‘It’s For The Love Of My Fans’ : A.R. Rahman

By September 25, 2013 No Comments

arrahman_Decaan‘Rahmanishq’, A. R. Rahman’s road show, is a paean to the small town, with the maestro, much like the mountain and Mohamed, taking the music to an adoring,hitherto unseen audience. Smaller towns do not get a chance to experience shows that are on a mega scale — why not then do so, was his rationale. In this interview with DC the much-loved musical genius discusses his show, Kochadaiyaan, his avatar as nascent scriptwriter and his self-doubt as a fashion icon.

He is a musical genius whom everyone loves, the Mozart of Madras whose official name is Allah Rakha Rahman. He is rated the ‘Most Popular Indian’ on social net­working sites, the prolific musician never encountering any improper com­ments on it. Perhaps this is a result of having all his life believed in choosing love over hate — and this remains his abiding philosophy of life. The Oscar winner has embarked on a massive, multi-city live show, called `Rahmanishq’ to enthrall audiences in the smaller cities.Wishing Deccan Chronicle on being around for 75 glorious years, ARR says, “It is fun reading the Chennai Chronicle.” He speaks to DC in an exclu­sive about the show, his passion for script writing, having a supportive fam­ily, turning fashion icon, Kochadaiyaan and the challenges it posed, and collabo­rating with Hollywood artists.


The smaller places in India are not places that people visit frequently or conduct shows on this scale. We thought, why don’t we go to these places and give people such shows? Bigger cities, like Kolkata, Bengaluru, Chennai and Delhi, have witnessed them. It’s just that at certain moments things synchro­nise and an opportunity turns out right. This is an opportunity for me to meet lovely people in these places, and they get to see a show like this. We hope that we get love. It is just an optimistic approach. Nothing compares to a live performance where I get to visually experience the love of my fans.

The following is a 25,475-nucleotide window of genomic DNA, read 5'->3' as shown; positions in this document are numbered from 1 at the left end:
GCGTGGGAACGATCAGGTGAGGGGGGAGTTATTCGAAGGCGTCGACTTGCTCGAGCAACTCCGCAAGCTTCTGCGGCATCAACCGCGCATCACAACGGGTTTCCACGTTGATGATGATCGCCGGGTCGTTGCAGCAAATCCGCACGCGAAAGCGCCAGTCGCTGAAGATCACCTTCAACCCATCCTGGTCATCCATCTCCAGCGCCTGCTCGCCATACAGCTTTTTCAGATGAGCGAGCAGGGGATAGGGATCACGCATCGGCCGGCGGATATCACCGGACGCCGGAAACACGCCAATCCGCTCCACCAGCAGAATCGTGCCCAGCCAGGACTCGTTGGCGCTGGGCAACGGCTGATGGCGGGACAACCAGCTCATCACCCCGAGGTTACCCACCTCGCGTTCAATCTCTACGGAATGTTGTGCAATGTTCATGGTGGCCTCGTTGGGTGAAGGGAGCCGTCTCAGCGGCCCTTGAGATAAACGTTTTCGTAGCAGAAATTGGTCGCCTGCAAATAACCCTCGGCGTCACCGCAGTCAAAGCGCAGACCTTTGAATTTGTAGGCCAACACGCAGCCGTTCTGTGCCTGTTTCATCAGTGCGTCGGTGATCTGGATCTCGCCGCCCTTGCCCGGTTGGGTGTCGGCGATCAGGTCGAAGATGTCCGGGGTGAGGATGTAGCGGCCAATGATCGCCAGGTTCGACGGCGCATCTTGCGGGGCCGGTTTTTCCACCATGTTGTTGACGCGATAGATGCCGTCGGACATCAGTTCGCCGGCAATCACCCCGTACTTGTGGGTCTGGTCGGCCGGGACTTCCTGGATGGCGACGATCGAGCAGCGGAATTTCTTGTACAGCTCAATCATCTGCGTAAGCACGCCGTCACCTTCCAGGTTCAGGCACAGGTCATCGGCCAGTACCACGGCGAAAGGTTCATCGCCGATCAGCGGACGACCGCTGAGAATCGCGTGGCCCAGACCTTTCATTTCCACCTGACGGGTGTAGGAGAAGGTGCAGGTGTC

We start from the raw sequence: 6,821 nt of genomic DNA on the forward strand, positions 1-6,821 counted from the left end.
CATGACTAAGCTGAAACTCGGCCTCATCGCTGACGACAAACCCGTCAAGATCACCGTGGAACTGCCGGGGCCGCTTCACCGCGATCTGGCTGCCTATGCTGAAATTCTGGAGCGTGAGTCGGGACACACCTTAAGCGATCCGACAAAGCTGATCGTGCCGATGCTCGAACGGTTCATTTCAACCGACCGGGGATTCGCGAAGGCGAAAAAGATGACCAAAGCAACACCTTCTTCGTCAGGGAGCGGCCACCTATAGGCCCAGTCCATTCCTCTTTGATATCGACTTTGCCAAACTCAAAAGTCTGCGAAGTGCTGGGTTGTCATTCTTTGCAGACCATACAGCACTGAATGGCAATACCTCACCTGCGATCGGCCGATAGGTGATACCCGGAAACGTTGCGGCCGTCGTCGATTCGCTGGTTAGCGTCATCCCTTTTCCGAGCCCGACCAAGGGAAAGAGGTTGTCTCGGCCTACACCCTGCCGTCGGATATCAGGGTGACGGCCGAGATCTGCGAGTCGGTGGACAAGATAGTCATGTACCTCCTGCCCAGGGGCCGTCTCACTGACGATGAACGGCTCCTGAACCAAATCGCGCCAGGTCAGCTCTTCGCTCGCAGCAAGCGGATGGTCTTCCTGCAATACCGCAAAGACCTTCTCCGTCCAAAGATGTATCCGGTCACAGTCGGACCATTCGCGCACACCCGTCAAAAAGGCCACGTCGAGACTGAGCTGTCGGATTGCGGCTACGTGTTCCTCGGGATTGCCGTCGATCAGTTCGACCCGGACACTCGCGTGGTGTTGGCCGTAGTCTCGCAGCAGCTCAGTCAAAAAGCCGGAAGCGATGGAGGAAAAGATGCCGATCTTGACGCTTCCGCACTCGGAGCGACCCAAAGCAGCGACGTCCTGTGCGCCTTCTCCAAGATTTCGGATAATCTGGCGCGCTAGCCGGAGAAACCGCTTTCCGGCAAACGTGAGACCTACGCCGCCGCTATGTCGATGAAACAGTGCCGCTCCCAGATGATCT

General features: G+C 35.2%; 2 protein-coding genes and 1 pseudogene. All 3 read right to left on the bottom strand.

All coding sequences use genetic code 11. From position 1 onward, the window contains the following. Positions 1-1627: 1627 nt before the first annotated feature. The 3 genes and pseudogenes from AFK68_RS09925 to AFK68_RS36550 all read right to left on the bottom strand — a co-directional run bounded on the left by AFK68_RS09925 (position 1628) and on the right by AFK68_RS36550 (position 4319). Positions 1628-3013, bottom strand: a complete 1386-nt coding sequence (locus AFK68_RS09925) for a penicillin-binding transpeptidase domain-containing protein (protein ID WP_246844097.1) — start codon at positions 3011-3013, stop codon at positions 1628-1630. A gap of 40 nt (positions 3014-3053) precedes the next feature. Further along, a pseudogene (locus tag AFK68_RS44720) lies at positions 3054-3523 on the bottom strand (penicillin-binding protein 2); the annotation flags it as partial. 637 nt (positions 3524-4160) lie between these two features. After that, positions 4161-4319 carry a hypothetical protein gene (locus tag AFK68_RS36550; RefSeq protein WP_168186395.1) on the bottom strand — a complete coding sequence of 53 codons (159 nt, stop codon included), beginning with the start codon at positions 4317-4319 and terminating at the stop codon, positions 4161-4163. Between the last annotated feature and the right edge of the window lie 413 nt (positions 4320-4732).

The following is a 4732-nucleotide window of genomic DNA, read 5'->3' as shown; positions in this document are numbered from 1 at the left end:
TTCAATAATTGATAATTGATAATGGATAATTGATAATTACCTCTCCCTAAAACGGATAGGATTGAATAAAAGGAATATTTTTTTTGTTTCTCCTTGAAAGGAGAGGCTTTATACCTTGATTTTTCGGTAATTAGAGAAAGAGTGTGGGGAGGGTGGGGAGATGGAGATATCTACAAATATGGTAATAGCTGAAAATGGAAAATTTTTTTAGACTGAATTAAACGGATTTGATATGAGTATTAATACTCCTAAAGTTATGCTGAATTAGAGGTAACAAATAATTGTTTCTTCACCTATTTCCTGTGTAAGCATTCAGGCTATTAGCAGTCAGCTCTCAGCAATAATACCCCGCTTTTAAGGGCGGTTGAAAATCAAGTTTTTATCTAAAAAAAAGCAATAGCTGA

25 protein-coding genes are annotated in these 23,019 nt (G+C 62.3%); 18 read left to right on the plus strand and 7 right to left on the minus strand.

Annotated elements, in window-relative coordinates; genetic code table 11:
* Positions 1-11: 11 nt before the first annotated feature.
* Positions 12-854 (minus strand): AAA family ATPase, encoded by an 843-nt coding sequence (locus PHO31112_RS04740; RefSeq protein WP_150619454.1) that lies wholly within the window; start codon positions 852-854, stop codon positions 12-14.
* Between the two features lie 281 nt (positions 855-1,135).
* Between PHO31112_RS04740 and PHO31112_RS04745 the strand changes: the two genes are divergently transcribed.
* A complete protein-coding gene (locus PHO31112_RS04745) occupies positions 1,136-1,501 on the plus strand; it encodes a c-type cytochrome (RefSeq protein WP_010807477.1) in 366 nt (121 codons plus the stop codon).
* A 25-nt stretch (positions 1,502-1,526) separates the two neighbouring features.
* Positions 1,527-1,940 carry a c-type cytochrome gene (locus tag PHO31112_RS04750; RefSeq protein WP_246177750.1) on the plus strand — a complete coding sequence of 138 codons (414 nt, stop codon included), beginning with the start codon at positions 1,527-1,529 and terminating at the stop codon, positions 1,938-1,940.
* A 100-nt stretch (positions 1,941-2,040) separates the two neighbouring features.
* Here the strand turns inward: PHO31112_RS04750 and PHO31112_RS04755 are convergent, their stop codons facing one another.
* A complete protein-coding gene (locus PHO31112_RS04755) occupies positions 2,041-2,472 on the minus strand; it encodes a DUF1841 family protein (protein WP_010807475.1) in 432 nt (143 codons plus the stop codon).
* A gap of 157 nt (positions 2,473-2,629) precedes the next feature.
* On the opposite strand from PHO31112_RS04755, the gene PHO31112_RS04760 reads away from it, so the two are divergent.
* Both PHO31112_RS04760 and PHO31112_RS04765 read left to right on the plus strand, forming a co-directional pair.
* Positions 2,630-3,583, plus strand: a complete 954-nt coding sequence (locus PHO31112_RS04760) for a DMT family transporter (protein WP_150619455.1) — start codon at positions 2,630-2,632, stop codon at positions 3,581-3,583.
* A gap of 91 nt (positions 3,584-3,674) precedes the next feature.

Though it’s just music and entertain­ment, my show keeps changing accord­ing to the music I am doing currently. I try to infuse some novelty into it with each stage performance. From Roja to Jab Tak Hai Jaan to Ranjhanaa, I have included all my significant films.

THE NEW 3D INTERACTIVE, A FIRST: Through this, one can interact with audiences through certain buttons which we are going to provide on their mobile phones. There’s an app provided which I am going to control. You can change the colour of flashes and stuff like that which we have kept as a sur­prise package. I think this is first-of-its kind in India.